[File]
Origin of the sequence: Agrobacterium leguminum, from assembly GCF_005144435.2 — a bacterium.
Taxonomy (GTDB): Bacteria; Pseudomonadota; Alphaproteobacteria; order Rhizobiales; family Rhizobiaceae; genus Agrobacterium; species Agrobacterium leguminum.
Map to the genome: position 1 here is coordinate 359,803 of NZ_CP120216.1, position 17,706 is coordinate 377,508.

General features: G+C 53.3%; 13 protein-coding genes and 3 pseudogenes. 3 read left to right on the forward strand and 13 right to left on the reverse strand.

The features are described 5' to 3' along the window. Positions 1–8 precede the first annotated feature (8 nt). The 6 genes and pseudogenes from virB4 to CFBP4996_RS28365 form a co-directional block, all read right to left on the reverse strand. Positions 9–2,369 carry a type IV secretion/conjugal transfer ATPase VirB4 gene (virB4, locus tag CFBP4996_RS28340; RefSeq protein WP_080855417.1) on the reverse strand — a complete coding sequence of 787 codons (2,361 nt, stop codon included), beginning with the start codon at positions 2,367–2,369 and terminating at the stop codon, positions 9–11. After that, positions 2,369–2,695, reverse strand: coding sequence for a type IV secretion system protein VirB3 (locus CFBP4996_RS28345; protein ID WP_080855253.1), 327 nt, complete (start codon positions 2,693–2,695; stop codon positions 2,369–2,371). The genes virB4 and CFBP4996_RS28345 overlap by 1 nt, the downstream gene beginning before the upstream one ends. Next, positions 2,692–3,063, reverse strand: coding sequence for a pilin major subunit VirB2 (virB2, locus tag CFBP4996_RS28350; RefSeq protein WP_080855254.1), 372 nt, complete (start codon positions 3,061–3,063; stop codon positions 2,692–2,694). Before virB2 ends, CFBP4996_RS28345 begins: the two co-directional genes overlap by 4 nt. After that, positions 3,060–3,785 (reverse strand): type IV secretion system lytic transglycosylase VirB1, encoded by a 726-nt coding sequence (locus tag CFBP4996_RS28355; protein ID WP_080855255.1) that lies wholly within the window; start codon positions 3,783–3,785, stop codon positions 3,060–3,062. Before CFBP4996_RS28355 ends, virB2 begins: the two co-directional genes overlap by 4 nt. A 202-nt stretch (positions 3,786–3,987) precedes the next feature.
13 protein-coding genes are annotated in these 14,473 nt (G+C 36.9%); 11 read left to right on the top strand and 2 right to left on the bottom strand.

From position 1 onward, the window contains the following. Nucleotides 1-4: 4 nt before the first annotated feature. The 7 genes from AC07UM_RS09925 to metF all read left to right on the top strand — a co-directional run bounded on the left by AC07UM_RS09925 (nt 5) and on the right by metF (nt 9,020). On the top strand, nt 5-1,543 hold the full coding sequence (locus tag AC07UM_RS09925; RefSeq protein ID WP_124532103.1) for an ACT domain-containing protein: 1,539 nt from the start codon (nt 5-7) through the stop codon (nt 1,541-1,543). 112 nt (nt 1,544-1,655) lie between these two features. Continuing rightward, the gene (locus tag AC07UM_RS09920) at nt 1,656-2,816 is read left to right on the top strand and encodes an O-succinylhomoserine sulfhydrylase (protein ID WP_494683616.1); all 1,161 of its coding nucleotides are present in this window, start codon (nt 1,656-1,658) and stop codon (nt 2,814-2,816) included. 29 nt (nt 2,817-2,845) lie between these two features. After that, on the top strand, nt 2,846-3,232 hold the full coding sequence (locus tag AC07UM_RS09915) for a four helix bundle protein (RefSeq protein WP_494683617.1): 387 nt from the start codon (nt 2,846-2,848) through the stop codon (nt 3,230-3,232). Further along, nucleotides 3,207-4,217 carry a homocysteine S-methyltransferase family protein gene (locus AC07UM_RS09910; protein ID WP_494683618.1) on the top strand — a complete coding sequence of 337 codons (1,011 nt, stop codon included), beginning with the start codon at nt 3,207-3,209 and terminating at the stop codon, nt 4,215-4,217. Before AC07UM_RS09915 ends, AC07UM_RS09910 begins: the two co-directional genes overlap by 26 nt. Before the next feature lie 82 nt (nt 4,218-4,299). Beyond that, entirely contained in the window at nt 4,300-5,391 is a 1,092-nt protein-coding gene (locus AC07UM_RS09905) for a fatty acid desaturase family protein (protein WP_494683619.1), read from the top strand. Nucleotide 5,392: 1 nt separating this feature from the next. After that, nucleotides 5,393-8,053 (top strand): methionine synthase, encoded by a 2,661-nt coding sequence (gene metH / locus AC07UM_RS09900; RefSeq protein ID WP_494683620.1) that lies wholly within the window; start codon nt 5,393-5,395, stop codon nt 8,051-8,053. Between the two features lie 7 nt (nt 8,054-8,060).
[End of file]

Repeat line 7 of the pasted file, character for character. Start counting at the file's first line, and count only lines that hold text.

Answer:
From position 1 onward, the window contains the following. Nucleotides 1-4: 4 nt before the first annotated feature. The 7 genes from AC07UM_RS09925 to metF all read left to right on the top strand — a co-directional run bounded on the left by AC07UM_RS09925 (nt 5) and on the right by metF (nt 9,020). On the top strand, nt 5-1,543 hold the full coding sequence (locus tag AC07UM_RS09925; RefSeq protein ID WP_124532103.1) for an ACT domain-containing protein: 1,539 nt from the start codon (nt 5-7) through the stop codon (nt 1,541-1,543). 112 nt (nt 1,544-1,655) lie between these two features. Continuing rightward, the gene (locus tag AC07UM_RS09920) at nt 1,656-2,816 is read left to right on the top strand and encodes an O-succinylhomoserine sulfhydrylase (protein ID WP_494683616.1); all 1,161 of its coding nucleotides are present in this window, start codon (nt 1,656-1,658) and stop codon (nt 2,814-2,816) included. 29 nt (nt 2,817-2,845) lie between these two features. After that, on the top strand, nt 2,846-3,232 hold the full coding sequence (locus tag AC07UM_RS09915) for a four helix bundle protein (RefSeq protein WP_494683617.1): 387 nt from the start codon (nt 2,846-2,848) through the stop codon (nt 3,230-3,232). Further along, nucleotides 3,207-4,217 carry a homocysteine S-methyltransferase family protein gene (locus AC07UM_RS09910; protein ID WP_494683618.1) on the top strand — a complete coding sequence of 337 codons (1,011 nt, stop codon included), beginning with the start codon at nt 3,207-3,209 and terminating at the stop codon, nt 4,215-4,217. Before AC07UM_RS09915 ends, AC07UM_RS09910 begins: the two co-directional genes overlap by 26 nt. Before the next feature lie 82 nt (nt 4,218-4,299). Beyond that, entirely contained in the window at nt 4,300-5,391 is a 1,092-nt protein-coding gene (locus AC07UM_RS09905) for a fatty acid desaturase family protein (protein WP_494683619.1), read from the top strand. Nucleotide 5,392: 1 nt separating this feature from the next. After that, nucleotides 5,393-8,053 (top strand): methionine synthase, encoded by a 2,661-nt coding sequence (gene metH / locus AC07UM_RS09900; RefSeq protein ID WP_494683620.1) that lies wholly within the window; start codon nt 5,393-5,395, stop codon nt 8,051-8,053. Between the two features lie 7 nt (nt 8,054-8,060).